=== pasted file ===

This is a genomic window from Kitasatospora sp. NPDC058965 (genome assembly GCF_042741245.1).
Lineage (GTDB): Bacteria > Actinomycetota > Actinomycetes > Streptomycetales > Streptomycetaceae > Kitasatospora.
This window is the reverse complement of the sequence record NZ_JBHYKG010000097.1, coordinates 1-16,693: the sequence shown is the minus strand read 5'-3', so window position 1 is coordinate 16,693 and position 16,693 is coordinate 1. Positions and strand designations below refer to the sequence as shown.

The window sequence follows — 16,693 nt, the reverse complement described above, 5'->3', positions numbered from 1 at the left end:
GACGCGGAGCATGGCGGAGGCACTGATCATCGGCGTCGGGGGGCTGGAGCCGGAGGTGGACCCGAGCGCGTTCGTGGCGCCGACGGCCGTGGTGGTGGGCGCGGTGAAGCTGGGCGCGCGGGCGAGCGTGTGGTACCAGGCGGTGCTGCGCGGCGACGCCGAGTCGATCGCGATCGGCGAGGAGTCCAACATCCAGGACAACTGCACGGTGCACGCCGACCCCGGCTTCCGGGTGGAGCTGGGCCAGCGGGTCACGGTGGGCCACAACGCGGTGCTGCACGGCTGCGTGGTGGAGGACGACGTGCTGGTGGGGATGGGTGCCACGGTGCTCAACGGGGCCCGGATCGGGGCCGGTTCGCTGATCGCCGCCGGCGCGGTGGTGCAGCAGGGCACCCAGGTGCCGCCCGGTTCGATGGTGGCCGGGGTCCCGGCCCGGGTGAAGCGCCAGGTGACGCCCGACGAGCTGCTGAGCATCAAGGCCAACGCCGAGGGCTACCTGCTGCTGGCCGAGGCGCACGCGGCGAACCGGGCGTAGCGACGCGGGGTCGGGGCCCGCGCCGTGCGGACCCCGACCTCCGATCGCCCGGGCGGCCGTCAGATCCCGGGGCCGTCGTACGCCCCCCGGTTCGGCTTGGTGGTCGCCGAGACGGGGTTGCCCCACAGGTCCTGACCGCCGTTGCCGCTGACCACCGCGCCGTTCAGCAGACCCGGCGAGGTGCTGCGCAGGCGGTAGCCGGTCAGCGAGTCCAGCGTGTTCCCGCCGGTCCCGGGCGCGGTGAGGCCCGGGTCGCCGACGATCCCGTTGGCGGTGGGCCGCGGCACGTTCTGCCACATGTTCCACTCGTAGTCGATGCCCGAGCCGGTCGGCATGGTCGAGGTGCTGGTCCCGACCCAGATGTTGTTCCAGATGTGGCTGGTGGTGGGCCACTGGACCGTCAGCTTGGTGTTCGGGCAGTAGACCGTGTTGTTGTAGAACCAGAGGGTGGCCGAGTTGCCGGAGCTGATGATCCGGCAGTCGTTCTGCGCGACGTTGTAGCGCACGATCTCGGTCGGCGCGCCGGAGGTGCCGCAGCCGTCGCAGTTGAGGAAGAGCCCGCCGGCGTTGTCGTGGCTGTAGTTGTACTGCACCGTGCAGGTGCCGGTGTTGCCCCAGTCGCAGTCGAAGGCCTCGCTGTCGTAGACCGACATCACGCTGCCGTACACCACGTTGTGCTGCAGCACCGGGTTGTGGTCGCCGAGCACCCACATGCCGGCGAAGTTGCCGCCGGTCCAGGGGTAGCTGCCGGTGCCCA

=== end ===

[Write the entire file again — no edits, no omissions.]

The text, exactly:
This is a genomic window from Kitasatospora sp. NPDC058965 (genome assembly GCF_042741245.1).
Lineage (GTDB): Bacteria > Actinomycetota > Actinomycetes > Streptomycetales > Streptomycetaceae > Kitasatospora.
This window is the reverse complement of the sequence record NZ_JBHYKG010000097.1, coordinates 1-16,693: the sequence shown is the minus strand read 5'-3', so window position 1 is coordinate 16,693 and position 16,693 is coordinate 1. Positions and strand designations below refer to the sequence as shown.

The window sequence follows — 16,693 nt, the reverse complement described above, 5'->3', positions numbered from 1 at the left end:
GACGCGGAGCATGGCGGAGGCACTGATCATCGGCGTCGGGGGGCTGGAGCCGGAGGTGGACCCGAGCGCGTTCGTGGCGCCGACGGCCGTGGTGGTGGGCGCGGTGAAGCTGGGCGCGCGGGCGAGCGTGTGGTACCAGGCGGTGCTGCGCGGCGACGCCGAGTCGATCGCGATCGGCGAGGAGTCCAACATCCAGGACAACTGCACGGTGCACGCCGACCCCGGCTTCCGGGTGGAGCTGGGCCAGCGGGTCACGGTGGGCCACAACGCGGTGCTGCACGGCTGCGTGGTGGAGGACGACGTGCTGGTGGGGATGGGTGCCACGGTGCTCAACGGGGCCCGGATCGGGGCCGGTTCGCTGATCGCCGCCGGCGCGGTGGTGCAGCAGGGCACCCAGGTGCCGCCCGGTTCGATGGTGGCCGGGGTCCCGGCCCGGGTGAAGCGCCAGGTGACGCCCGACGAGCTGCTGAGCATCAAGGCCAACGCCGAGGGCTACCTGCTGCTGGCCGAGGCGCACGCGGCGAACCGGGCGTAGCGACGCGGGGTCGGGGCCCGCGCCGTGCGGACCCCGACCTCCGATCGCCCGGGCGGCCGTCAGATCCCGGGGCCGTCGTACGCCCCCCGGTTCGGCTTGGTGGTCGCCGAGACGGGGTTGCCCCACAGGTCCTGACCGCCGTTGCCGCTGACCACCGCGCCGTTCAGCAGACCCGGCGAGGTGCTGCGCAGGCGGTAGCCGGTCAGCGAGTCCAGCGTGTTCCCGCCGGTCCCGGGCGCGGTGAGGCCCGGGTCGCCGACGATCCCGTTGGCGGTGGGCCGCGGCACGTTCTGCCACATGTTCCACTCGTAGTCGATGCCCGAGCCGGTCGGCATGGTCGAGGTGCTGGTCCCGACCCAGATGTTGTTCCAGATGTGGCTGGTGGTGGGCCACTGGACCGTCAGCTTGGTGTTCGGGCAGTAGACCGTGTTGTTGTAGAACCAGAGGGTGGCCGAGTTGCCGGAGCTGATGATCCGGCAGTCGTTCTGCGCGACGTTGTAGCGCACGATCTCGGTCGGCGCGCCGGAGGTGCCGCAGCCGTCGCAGTTGAGGAAGAGCCCGCCGGCGTTGTCGTGGCTGTAGTTGTACTGCACCGTGCAGGTGCCGGTGTTGCCCCAGTCGCAGTCGAAGGCCTCGCTGTCGTAGACCGACATCACGCTGCCGTACACCACGTTGTGCTGCAGCACCGGGTTGTGGTCGCCGAGCACCCACATGCCGGCGAAGTTGCCGCCGGTCCAGGGGTAGCTGCCGGTGCCCA